UCLA's Department of Information Studies celebrates its 60th Anniversary.
Among other things, Ellen Pearlstein, a professor in the UCLA Department of Information Studies, studies bird feathers. Or more precisely, the conservation and curation of featherwork from Central and South America. She is an expert in the conservation of materials, and a scholar in the UCLA/Getty Program in the Conservation of Archaeological and Ethnographic Materials.
Her colleague, Sarah T. Roberts, an assistant professor in the UCLA Department of Information Studies, studies online content, plumbing the practices of Facebook, Twitter and other social media platforms. Her work has brought to light the commercial content practices of major media companies in the Internet age and their impacts on workers in the industry.
On the surface, there would seem to be little connection between their scholarship. But if you scratch that surface, dig a little deeper, look a little closer, the connections begin to become apparent.
“The reality is that their work is tied to the same piece of string,” says Jonathan Furner, chair of the UCLA Department of Information Studies. “They are both information scientists studying the ways in which people collect, preserve and provide access to sources of information.”
Pearlstein and Roberts are just two of the faculty members in the UCLA Department of Information Studies, who together with graduate students and staff make up what may be one of the least understood academic departments on campus, and perhaps one of the most important.
“Our work is about understanding what gets kept, and who gets access to it, and how, and why,” says Furner. “We want to find out whether people have fair, equitable and just access to all the kinds of information that they need. And we want our students to ask the same kinds of questions when they graduate as professionally qualified librarians and archivists, as data curators and information managers—when they’re designing information services and systems, and when they’re making information policies, that have social as well as economic value.”
The UCLA Department of Information Studies was founded in 1958 as the School of Library Service. The first Dean was university librarian Lawrence Clark Powell, for whom UCLA’s main undergraduate library is named. The School initially offered a master’s degree in Library Science, adding in 1965 a Master of Science in Information Science (Documentation) that was discontinued in 1972. The School was renamed the Graduate School of Library and Information Science in 1975 and a Ph.D. program was launched in 1979. In 1994, the Graduate School of Library and Information Science merged with the Graduate School of Education to form the UCLA Graduate School of Education and Information Studies. The Master of Library Science degree was renamed Master of Library and Information Science (MLIS) in the same year, and the Department of Library and Information Science became the Department of Information Studies in 1999.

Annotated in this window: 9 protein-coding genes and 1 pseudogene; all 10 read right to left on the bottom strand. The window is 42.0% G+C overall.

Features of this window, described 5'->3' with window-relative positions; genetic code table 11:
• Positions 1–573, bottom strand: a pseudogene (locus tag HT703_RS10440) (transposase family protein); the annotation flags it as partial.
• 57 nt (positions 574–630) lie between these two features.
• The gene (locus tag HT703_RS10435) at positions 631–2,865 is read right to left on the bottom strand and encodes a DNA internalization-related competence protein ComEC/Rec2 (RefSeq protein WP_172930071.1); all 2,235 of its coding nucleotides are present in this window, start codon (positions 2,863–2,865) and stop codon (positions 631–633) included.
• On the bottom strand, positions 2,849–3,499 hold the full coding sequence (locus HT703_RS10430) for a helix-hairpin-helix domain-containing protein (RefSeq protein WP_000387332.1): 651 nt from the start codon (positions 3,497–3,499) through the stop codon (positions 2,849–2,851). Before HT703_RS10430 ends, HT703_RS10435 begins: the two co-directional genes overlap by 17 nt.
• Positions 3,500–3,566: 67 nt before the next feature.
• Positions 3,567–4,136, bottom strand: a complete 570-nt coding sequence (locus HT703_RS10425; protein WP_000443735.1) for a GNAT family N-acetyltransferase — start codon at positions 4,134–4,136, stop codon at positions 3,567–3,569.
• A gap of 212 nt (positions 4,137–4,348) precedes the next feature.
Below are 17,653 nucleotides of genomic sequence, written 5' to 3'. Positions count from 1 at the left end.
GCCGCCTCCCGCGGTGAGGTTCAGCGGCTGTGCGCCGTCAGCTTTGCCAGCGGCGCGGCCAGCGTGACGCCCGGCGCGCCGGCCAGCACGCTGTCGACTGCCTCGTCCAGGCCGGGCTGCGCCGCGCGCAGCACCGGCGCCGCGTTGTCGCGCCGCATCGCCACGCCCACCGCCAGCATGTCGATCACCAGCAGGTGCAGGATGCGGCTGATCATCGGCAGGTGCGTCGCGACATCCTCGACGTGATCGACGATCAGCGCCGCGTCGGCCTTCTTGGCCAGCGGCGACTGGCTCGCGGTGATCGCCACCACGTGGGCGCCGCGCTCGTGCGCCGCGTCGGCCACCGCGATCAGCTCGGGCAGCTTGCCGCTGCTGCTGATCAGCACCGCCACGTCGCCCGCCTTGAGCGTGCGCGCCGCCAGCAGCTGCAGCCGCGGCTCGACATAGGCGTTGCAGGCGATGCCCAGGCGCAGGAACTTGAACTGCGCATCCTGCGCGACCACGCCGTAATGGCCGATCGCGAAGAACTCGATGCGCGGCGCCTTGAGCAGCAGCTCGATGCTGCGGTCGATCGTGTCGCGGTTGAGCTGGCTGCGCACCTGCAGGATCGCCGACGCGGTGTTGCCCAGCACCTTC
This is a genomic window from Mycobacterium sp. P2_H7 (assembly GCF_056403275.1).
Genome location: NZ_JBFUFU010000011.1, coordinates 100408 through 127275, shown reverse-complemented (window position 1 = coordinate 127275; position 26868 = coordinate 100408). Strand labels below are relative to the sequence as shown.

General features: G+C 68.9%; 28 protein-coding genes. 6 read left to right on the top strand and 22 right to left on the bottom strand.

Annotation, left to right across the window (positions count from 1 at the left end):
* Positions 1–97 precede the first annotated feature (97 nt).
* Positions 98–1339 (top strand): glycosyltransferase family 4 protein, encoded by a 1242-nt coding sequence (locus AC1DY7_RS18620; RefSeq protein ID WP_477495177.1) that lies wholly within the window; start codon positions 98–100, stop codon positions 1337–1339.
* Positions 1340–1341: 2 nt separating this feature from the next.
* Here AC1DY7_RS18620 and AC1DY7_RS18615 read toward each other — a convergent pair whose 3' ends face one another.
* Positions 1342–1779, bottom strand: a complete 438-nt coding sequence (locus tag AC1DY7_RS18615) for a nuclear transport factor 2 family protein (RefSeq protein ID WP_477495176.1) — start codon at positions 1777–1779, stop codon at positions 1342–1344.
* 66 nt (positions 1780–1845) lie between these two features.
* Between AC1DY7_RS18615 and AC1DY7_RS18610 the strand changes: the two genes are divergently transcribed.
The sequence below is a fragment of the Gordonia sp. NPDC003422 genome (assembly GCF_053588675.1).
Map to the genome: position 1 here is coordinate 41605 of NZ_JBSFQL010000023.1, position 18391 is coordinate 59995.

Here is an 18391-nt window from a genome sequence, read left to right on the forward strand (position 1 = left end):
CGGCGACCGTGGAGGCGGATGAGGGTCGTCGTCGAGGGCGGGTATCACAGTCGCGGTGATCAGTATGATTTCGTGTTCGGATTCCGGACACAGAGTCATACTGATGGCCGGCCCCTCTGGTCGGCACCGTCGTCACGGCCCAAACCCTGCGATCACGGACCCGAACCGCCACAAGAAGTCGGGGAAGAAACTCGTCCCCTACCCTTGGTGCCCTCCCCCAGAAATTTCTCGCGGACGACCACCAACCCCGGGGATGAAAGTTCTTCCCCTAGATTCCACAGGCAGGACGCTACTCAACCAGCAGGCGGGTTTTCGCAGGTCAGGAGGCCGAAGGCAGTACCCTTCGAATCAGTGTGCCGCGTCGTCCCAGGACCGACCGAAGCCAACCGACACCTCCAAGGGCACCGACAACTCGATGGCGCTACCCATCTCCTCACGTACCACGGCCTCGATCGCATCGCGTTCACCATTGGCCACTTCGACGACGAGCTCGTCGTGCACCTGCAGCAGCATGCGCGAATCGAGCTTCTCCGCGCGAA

Today, the UCLA Department of Information Studies is known as one of the top information schools in the world. In 2018, it was ranked number 10 globally by QS World University Rankings. Its programs provide students with a blend of conceptual and theoretical knowledge and practical experience. Students acquire a solid foundation in contemporary library, archival, and information management theory, information seeking and retrieval skills, and information technology expertise. The department trains dozens of graduate students each year who go on to work in the vast field of information science, joining entertainment companies like Disney, social media platforms such as Google and Facebook, government and academia, and yes, libraries.
“Our graduates get great jobs. But we are also very focused on diversity, equity and social justice,” Furner says. “We want our graduates not only to be extremely knowledgeable and highly skilled, but to share in and promote those values.”
The work of faculty and scholars in the department is broad and deep, ranging from the preservation of ancient documents, rare books and images, to the collection and preservation of records about migrants and refugees and data about climate change. Scholars are deeply engaged in the analysis of systems of access to information ranging from the study of classification systems that determine library content, privacy and access, the exploration and use of archives, the content moderation practices of social media platforms and the impact of policy issues such as net neutrality.
“We’re interested in such an amazing array of topics and issues. What they have in common is not that the content or format of the resources is similar, it’s not that the technologies being used are similar—it’s more that they all involve important questions about how resources get selected, how they get appraised, and how they get organized,” Furner says. “We’re interested less in the information itself, and more in what people do with it and to it. And questions of fairness, access and opportunity run all the way through the work.”
To read the full article on the Sudikoff Institute Public Forum website, click here.
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